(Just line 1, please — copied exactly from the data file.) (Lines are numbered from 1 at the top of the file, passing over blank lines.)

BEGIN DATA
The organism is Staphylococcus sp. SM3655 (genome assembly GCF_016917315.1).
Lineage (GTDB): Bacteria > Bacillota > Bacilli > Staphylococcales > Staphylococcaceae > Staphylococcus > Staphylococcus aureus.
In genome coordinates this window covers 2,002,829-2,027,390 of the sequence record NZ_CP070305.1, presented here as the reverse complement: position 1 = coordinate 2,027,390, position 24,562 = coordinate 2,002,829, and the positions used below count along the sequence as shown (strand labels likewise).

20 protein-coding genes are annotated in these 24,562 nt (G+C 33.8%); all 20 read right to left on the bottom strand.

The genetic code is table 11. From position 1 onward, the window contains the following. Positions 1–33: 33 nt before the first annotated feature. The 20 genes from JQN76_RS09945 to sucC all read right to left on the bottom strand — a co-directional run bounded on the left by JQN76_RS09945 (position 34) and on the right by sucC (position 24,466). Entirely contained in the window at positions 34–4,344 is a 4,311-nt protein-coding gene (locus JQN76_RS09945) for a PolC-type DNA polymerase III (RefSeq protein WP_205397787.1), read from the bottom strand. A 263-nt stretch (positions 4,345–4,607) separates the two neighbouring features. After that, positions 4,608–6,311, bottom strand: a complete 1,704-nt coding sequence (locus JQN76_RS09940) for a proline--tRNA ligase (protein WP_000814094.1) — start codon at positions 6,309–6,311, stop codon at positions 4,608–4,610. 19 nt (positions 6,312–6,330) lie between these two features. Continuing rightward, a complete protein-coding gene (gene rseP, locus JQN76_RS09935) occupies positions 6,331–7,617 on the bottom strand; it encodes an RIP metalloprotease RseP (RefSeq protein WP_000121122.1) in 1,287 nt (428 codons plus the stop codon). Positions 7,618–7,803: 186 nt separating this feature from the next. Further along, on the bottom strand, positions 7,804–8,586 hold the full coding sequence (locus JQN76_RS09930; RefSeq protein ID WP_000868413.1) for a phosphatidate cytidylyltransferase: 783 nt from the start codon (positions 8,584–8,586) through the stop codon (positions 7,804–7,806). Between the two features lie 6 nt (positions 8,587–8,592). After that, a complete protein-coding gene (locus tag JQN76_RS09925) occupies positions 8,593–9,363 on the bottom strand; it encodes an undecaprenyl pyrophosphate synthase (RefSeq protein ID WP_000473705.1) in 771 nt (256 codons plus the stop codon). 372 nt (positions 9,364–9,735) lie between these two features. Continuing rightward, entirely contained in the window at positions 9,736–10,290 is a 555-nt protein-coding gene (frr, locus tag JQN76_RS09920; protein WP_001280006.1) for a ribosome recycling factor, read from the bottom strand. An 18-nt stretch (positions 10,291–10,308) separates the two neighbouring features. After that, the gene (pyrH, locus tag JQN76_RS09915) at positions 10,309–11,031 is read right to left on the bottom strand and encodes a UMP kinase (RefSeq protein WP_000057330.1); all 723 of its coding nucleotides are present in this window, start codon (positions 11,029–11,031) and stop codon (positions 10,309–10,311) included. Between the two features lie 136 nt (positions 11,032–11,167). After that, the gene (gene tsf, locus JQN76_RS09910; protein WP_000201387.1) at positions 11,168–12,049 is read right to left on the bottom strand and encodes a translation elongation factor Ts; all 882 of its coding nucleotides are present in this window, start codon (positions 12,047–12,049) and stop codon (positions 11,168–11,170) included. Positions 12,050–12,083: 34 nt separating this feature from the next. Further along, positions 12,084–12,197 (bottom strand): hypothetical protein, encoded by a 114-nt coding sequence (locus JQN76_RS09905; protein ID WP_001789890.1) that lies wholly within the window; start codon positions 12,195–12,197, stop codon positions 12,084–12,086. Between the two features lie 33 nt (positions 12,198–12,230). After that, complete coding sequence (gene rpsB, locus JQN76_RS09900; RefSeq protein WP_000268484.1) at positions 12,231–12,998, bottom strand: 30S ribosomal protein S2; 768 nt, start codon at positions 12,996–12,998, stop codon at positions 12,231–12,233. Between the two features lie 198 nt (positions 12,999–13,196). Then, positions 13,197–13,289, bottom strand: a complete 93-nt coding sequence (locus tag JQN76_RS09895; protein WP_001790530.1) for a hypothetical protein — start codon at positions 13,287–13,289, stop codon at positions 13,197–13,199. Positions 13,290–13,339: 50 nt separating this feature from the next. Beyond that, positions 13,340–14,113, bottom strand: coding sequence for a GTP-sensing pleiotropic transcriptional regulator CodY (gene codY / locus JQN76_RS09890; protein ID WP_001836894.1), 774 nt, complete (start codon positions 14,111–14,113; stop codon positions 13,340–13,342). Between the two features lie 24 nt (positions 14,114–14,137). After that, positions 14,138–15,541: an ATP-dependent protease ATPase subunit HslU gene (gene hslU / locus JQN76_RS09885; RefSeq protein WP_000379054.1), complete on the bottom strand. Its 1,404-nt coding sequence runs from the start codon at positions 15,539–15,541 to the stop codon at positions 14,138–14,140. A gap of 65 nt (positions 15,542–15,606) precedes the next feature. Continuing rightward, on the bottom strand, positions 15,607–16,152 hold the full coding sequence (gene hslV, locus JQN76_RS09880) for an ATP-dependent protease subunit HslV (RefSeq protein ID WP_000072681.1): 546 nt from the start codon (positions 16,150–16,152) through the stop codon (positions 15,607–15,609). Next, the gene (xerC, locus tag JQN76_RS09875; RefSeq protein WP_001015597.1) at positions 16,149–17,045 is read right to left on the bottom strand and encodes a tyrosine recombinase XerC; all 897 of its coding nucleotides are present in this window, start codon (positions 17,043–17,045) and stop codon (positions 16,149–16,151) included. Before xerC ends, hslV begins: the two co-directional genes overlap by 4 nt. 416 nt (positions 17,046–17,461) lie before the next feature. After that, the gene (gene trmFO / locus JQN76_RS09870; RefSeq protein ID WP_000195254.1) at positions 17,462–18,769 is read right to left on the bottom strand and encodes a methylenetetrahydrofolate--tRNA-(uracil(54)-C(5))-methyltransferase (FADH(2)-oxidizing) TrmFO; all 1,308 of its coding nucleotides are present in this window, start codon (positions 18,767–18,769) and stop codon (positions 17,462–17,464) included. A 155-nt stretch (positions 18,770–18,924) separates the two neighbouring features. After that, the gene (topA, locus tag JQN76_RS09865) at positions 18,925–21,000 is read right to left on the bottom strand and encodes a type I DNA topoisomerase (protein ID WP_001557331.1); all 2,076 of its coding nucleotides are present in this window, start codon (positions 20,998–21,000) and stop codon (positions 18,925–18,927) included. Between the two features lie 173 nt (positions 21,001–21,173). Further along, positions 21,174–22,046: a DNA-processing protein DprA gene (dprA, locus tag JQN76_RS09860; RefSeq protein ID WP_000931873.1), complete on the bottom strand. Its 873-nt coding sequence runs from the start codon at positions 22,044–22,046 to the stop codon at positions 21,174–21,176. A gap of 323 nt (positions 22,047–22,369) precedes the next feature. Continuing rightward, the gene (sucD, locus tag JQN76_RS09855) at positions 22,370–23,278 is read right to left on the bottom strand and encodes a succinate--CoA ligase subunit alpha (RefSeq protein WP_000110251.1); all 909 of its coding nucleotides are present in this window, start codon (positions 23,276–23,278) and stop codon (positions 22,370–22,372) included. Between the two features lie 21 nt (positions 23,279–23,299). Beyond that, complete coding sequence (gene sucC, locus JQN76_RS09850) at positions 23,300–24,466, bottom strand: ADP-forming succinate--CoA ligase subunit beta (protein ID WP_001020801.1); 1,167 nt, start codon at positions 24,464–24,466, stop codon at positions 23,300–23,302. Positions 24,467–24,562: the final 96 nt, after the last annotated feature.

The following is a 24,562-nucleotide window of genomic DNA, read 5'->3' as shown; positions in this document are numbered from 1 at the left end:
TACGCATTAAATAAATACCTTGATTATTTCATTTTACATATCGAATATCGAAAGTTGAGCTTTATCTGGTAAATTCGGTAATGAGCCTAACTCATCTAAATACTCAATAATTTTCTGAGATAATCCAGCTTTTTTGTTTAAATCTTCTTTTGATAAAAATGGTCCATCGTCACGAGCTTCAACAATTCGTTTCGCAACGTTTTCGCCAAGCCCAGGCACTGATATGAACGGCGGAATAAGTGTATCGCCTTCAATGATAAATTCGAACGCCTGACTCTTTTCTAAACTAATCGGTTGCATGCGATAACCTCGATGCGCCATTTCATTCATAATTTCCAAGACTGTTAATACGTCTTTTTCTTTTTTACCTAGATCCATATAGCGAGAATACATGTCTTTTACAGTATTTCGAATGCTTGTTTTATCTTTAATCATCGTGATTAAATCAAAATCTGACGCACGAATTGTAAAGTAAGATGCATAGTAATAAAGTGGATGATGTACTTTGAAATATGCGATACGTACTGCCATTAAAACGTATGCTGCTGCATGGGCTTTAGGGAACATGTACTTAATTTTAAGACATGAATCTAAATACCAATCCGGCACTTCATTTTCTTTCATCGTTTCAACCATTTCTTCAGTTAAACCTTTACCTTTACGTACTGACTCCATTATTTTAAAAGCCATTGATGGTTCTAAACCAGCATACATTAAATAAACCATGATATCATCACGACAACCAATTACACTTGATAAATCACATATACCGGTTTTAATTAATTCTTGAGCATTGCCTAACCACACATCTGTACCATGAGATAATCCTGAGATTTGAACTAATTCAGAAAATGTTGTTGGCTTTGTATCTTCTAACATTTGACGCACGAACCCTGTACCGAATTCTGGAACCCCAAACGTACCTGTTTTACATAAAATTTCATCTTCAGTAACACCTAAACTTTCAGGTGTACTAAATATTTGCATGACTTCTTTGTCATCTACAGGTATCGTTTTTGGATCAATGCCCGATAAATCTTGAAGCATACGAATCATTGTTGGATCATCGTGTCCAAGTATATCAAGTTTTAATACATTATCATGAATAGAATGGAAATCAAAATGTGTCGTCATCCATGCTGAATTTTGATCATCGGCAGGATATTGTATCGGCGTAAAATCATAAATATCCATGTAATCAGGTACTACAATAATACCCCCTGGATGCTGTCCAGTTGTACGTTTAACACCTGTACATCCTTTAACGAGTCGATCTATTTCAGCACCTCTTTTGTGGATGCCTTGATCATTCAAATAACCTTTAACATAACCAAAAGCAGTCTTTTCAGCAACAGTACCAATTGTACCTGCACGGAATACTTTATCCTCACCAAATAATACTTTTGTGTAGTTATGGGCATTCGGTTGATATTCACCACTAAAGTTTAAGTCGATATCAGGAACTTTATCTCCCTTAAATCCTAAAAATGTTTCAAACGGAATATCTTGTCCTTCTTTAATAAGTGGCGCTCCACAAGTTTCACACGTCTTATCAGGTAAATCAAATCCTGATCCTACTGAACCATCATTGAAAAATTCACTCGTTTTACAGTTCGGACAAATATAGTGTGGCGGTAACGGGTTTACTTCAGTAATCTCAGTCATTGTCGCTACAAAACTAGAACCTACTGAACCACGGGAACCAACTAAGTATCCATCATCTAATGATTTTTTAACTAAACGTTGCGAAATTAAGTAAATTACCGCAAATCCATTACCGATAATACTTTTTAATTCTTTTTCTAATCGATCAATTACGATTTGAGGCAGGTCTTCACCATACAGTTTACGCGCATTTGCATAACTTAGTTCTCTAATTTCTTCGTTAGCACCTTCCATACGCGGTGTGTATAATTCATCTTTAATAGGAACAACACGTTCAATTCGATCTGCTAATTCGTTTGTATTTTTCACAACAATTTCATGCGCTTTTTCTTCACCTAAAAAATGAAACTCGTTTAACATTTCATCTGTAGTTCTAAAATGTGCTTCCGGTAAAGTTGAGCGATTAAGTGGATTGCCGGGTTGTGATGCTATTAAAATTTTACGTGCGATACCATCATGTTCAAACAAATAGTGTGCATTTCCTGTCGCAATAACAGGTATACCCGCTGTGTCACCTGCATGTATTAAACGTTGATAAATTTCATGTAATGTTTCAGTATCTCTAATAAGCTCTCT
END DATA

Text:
The organism is Staphylococcus sp. SM3655 (genome assembly GCF_016917315.1).